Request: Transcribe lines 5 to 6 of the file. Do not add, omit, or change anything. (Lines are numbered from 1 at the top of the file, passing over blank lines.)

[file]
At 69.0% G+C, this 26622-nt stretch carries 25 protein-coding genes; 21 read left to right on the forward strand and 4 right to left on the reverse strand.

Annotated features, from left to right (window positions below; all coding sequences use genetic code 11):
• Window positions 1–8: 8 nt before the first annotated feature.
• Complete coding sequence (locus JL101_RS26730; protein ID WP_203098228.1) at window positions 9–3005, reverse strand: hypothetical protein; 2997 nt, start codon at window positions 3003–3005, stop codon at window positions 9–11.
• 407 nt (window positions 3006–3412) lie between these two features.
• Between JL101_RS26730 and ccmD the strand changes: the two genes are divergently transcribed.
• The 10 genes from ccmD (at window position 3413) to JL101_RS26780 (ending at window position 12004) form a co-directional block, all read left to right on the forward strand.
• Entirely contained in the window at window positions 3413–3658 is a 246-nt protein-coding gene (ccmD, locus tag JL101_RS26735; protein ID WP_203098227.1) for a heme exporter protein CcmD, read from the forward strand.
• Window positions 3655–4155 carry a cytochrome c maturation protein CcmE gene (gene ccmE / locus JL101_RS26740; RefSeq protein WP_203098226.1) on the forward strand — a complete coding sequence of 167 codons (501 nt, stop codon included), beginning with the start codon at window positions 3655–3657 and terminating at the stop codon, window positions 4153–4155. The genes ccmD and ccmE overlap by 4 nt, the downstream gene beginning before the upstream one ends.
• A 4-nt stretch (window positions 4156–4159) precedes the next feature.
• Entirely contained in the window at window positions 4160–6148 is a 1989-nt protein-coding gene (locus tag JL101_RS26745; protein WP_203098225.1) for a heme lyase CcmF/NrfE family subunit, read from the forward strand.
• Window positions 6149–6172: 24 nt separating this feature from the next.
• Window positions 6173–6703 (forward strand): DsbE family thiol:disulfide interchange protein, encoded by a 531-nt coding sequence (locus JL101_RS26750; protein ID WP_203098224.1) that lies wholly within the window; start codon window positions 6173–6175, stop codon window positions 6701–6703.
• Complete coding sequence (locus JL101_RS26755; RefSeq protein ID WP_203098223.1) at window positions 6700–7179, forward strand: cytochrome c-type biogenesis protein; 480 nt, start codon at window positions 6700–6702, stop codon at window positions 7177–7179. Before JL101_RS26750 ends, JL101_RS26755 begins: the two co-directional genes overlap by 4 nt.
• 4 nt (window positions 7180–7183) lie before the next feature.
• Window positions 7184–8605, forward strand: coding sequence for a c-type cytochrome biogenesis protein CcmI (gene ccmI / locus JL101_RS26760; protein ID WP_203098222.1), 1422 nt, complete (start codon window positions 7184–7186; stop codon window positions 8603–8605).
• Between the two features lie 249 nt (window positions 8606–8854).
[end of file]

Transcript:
• 407 nt (window positions 3006–3412) lie between these two features.
• Between JL101_RS26730 and ccmD the strand changes: the two genes are divergently transcribed.